If more people followed through, we'd all spend less time following-up.
I can’t say for sure that I never heard the phrase “follow up” prior to medschool. I can say I heard it a whole lot more once I started prowling the corridors of various healthcare facilities.
Not a fan of it. That might be because the phrase is overused (an awful lot of people in healthcare seem to use it in lieu of critical thinking), or because, in our dysfunctional system, we wind up spending so much of our time doing, well, follow-up stuff. Indeed, it seemed to constitute most, if not all, of my working hours as a student doing my clinical clerkships, and then as an intern.
Some follow-up, lest it need saying, is reasonable and necessary. The Flesichner Society’s guidelines for following pulmonary nodules, for instance, weren’t just thrown together, evidence-free, on a random whim one Tuesday afternoon. He who disregards all subcentimeter pulmonary lesions will, sooner or later, find out the hard way why such behavior is far from the standard of care. That kind of follow-up, as tedious and intellectually unstimulating as it may be, is not my vexation.
The follow-up that does rankle me is that which occurs because others might not, or have not, followed through. The simplest and most commonplace example that leaps to my mind is phoning someone a second time (or more) after they were supposed to have called back.
I’ve experienced this with inexplicable frequency ever since moving into my new house, three years ago. Readers of this column might recall that more than a couple of things have needed fixing, replacing, etc. Now, maybe it’s just that I didn’t need so much work done in my old pad, but my recollection is that, when I rang up my plumber, electrician, contractor, whatever, they wanted the work, and made arrangements to show up. Or at least rang me back to let me know when I might expect them. Not so much the case in the past three years-sometimes it feels like I have to drag them, kicking and screaming, to come and take my money.
“Follow-through,” when I first encountered it, referred to various types of athletic activity, wherein your swing of a baseball bat or golf club would continue on even after making contact with the ball. Or the arc of your arm would go beyond the point at which you released the ball you were throwing. The value of doing this, rather than ceasing all effort the moment you have interacted with your projectile of interest, can be researched elsewhere if the reader desires.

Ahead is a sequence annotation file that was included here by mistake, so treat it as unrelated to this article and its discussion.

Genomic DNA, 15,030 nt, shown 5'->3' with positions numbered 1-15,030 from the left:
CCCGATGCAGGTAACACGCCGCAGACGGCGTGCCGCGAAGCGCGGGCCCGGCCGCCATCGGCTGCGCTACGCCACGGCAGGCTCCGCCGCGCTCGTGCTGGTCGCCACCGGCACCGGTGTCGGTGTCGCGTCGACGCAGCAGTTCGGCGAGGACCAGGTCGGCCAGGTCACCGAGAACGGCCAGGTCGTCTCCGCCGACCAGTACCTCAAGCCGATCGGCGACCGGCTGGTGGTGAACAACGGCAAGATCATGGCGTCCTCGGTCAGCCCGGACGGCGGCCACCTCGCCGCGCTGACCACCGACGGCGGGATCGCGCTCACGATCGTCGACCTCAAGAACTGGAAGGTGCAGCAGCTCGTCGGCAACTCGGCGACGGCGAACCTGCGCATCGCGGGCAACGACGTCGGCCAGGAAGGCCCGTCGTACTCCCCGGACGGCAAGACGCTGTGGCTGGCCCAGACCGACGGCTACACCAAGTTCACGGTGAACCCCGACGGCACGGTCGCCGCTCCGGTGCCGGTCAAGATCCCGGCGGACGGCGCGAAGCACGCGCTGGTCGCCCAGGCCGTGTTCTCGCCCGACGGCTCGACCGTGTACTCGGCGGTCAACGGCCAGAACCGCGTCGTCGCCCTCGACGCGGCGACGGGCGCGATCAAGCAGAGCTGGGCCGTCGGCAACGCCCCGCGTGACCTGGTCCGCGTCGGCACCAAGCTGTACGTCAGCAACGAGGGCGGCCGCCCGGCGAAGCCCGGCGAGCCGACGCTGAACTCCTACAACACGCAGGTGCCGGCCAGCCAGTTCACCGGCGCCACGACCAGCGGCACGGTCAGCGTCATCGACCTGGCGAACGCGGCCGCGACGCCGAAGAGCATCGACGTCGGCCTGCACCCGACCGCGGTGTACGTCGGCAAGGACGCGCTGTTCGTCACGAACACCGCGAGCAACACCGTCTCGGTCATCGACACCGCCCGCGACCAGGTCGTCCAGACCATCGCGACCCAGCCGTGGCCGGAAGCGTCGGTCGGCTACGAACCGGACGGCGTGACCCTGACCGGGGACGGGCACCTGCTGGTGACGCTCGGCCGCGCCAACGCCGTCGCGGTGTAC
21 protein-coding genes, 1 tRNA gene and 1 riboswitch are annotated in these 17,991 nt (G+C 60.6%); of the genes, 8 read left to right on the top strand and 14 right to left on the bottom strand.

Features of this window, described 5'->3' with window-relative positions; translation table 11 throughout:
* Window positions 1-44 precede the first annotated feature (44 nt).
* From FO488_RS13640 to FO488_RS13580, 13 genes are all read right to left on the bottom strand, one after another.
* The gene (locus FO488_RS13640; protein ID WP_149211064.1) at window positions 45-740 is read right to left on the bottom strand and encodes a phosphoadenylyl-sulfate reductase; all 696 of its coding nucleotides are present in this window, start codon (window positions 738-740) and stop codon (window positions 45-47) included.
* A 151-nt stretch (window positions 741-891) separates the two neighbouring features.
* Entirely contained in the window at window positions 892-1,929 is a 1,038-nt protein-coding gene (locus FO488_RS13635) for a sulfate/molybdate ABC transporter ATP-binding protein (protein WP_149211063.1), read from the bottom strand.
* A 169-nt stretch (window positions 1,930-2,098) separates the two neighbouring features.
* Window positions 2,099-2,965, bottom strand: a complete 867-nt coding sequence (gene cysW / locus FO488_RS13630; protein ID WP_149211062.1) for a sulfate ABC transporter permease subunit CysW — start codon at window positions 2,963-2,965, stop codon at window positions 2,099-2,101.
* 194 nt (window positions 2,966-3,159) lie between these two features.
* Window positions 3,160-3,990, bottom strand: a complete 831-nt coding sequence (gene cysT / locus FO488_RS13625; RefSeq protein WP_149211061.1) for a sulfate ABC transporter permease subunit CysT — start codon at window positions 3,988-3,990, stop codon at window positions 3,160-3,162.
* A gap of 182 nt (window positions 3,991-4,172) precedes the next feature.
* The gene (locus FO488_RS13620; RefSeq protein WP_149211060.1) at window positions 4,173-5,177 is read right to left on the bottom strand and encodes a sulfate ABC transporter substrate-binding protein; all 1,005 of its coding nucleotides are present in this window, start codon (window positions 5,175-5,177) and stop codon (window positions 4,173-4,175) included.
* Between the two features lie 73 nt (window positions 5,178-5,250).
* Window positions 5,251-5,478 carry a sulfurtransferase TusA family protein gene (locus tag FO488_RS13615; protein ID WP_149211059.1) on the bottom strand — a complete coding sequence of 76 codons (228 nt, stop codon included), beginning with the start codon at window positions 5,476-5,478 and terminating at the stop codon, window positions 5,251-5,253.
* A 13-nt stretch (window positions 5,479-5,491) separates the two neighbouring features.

The metaphorical value isn’t hard to see: If you practice follow-through in your endeavors, you see them to completion. In our line of work, that means you don’t just finish your dictation and mindlessly hit the “sign” button. Rather, you proofread your report, and if warranted by your findings, you get ahold of the referring clinician and talk to them about the abnormalities you identified. Or even the patient (such as with the “lay report” letter you’re supposed to send after you read someone’s mammogram). If relevant prior studies become available later, you go ahead and review them, then make an addendum to your report.
The problem is that an awful lot of the other denizens of the healthcare system exercise little or no follow-through, whether out of laziness or ignorance. And, when someone else doesn’t follow through, you wind up having to follow up in compensation for their lapse. Hopefully because you actually give a darn that good patient care is happening. At the very least because you know that, if/when the ball gets fumbled, even if it was clearly The Other Guy’s fault, you stand to be accused of negligence because, well, you’re a doctor.
Give it enough time, and you start to develop what I shall call Following Fatigue (feel free to throw in another F adjective if you like, if it helps you vent). After however many years of being the conscientious one in a sea of others who are less-than, it starts to sink in that, if everyone did their fair share of follow-through, you wouldn’t have to do nearly as much following-up as you are.